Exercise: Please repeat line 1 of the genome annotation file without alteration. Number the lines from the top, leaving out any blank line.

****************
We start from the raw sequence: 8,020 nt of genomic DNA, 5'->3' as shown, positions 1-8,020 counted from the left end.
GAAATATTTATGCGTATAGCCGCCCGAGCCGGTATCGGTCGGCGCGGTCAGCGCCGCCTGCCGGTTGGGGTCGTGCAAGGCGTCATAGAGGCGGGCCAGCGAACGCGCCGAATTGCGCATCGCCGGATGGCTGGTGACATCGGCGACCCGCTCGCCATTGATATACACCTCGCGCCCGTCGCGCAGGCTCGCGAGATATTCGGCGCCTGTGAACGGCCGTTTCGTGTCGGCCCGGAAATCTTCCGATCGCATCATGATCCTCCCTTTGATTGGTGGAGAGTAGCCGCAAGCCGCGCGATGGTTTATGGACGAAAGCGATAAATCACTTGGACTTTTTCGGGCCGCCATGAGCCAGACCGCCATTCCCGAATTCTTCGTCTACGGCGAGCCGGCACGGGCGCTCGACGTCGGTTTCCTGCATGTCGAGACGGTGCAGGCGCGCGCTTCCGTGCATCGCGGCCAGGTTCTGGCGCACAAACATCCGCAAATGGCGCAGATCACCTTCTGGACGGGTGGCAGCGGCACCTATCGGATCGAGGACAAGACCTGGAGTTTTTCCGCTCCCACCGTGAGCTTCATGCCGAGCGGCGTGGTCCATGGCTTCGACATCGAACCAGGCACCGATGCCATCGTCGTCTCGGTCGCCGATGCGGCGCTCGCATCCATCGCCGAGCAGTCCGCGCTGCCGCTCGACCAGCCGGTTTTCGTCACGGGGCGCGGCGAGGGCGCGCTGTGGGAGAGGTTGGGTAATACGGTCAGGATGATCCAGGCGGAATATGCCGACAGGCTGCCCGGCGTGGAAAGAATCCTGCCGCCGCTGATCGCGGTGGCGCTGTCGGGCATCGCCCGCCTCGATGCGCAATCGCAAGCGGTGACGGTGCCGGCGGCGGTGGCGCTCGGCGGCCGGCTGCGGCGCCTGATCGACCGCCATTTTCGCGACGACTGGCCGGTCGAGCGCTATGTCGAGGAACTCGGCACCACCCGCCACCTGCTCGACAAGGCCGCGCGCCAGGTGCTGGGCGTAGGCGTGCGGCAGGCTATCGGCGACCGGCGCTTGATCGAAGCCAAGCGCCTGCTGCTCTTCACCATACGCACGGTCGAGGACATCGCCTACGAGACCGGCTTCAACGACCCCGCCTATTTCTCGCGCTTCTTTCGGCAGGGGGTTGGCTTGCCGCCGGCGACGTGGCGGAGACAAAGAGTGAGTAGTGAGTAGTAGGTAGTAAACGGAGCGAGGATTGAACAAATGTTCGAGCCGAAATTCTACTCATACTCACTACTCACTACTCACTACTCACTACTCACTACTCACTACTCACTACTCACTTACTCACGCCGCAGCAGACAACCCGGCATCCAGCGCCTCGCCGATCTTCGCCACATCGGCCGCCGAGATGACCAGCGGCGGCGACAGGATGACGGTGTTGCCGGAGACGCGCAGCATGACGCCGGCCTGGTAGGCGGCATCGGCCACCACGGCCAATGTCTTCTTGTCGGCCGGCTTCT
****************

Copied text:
We start from the raw sequence: 8,020 nt of genomic DNA, 5'->3' as shown, positions 1-8,020 counted from the left end.